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Injuries and miscues just too much for Redskins in sloppy loss to Cowboys


Injuries and miscues just too much for Redskins in sloppy loss to Cowboys

The Redskins were bealeagured by injuries and sloppy conditions on Sunday, falling to the Dallas Cowboys 33-19 at FedEx Field.

After taking a 10-7 lead in the first quarter, a blocked field goal and lengthy return changed the complexion of the game, with the Cowboys scoring 19 straight points. The injuries piled up and Kirk Cousins and the offense could not mount a comeback.

Here are Rich Tandler's observations.


First Half

— The Redskins are getting hit in their nickel defense. In Dallas’ opening drive, Ezekiel Elliott ran for eight and 13 yards, the last one for a touchdown. They need to tighten up their run defense in nickel or go more base on first down.

— In the early going, the Redskins were not running very effectively, but the commitment to running helped them when Cousins got away from the short and horizontal passing game and went deep to Jamison Crowder, setting up the Redskins’ first touchdown.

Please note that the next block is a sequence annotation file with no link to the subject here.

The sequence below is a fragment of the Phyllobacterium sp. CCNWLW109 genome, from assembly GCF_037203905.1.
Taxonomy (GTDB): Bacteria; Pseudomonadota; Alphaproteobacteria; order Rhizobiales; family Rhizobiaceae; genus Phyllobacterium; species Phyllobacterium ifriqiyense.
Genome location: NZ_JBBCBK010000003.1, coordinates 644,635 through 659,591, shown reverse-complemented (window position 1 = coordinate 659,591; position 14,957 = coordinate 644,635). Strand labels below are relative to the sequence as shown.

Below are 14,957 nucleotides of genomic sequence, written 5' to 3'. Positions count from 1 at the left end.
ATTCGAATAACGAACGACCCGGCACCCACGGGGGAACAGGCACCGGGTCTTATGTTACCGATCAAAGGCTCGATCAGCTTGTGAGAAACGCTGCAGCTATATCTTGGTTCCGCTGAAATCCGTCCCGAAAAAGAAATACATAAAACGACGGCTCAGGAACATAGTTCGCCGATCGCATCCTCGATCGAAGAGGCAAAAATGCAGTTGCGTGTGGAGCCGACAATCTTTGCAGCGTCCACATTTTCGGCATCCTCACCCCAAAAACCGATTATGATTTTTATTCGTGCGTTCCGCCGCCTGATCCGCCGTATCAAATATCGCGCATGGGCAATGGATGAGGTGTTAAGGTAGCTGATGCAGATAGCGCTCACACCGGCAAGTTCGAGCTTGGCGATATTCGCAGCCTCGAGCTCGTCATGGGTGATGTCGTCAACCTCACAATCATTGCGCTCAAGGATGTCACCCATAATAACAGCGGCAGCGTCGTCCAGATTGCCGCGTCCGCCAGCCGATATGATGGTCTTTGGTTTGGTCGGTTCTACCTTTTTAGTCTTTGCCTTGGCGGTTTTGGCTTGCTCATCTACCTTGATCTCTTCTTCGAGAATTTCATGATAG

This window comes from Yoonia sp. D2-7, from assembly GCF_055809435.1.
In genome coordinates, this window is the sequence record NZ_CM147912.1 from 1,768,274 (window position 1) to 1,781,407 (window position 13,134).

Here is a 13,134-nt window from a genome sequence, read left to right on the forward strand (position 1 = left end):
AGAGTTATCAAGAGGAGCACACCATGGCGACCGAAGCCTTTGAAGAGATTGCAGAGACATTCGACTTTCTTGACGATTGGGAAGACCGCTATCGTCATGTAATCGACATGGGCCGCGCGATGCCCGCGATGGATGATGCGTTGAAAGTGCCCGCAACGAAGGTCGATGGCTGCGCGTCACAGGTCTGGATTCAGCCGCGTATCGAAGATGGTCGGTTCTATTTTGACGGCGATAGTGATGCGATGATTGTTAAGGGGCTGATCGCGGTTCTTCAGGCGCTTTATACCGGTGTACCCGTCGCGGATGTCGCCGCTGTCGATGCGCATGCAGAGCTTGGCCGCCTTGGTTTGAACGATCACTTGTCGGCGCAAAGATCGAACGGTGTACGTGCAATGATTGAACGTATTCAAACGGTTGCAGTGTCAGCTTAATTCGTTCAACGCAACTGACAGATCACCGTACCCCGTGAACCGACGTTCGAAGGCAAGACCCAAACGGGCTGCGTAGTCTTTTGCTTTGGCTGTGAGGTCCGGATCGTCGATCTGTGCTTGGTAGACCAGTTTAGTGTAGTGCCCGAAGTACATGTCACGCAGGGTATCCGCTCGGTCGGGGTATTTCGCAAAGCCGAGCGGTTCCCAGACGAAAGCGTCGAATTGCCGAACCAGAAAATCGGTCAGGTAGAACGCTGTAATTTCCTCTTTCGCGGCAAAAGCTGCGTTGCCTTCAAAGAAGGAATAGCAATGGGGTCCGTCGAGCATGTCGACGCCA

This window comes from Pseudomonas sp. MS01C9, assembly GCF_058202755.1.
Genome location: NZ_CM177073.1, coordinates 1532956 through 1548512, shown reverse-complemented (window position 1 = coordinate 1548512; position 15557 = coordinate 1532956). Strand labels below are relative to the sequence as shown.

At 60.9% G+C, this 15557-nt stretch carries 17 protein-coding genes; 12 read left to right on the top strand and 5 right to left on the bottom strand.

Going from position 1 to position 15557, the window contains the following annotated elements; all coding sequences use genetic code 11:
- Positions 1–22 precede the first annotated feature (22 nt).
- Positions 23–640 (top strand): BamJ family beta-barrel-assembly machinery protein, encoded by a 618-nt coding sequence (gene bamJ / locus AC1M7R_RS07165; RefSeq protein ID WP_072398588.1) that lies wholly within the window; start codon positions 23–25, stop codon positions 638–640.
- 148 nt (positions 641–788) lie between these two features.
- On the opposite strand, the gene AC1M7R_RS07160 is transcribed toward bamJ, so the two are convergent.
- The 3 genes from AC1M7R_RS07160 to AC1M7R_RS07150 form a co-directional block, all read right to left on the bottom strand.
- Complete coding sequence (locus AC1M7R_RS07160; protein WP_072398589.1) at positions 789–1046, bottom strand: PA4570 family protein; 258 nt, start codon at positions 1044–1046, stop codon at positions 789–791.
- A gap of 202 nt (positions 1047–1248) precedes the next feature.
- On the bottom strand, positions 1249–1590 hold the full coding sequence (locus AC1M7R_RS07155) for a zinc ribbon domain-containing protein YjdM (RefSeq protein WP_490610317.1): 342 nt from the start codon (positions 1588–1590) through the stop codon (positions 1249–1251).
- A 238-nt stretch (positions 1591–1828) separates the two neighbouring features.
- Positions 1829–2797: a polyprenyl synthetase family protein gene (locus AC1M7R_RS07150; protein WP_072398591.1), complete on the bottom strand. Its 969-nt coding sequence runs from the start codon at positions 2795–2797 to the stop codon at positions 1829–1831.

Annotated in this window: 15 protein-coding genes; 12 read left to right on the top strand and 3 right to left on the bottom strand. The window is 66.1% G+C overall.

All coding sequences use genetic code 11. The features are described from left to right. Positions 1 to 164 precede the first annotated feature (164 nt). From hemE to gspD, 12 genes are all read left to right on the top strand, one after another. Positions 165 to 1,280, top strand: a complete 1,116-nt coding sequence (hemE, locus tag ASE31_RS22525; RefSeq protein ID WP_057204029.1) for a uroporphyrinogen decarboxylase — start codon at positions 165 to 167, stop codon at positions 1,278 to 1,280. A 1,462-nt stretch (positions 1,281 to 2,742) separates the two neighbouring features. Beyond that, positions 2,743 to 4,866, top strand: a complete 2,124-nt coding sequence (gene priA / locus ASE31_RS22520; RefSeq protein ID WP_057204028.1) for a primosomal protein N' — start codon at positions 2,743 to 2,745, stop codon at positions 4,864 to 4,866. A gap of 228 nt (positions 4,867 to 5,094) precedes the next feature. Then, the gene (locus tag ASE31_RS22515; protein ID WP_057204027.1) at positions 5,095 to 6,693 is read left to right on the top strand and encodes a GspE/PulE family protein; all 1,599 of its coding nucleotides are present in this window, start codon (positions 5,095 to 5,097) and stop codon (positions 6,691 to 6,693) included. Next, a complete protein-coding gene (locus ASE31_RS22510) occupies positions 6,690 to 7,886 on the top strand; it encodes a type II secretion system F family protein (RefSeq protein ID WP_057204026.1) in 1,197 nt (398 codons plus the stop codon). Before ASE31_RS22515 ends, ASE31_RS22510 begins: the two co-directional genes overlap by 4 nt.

— Cousins was sharp in the early going, completing seven of 10 passes for 80 yards. But he sailed a third-down pass to Pryor just a bit high and the receiver couldn’t quite get two feet down and they had to settle for a field goal.

— The Redskins have not made many positive plays on special teams but they have mostly avoided making negative plays. Until today. Tress Way had problems getting the ball down on a field goal attempt. It was blocked but went forward a few yards. Orlando Scandrick got an 86-yard return and two plays later what looked like was going to be a nine-point Redskins lead turned into a one-point Dallas lead. Now the special teams owe a big play.

— The makeshift offensive line is playing as well as can be expected. No penalties, a couple of sacks but for the most part Cousins has had time to throw. At the half only nine rushing attempts for Washington so it’s hard to judge the performance there.

Second half

— The Redskins’ first turnover of the game caused some damage. Cousins was sacked and had the ball knocked away during the first drive of the second half. Dallas recovered near midfield and turned it into a field goal. The Redskins can’t afford to give away any points.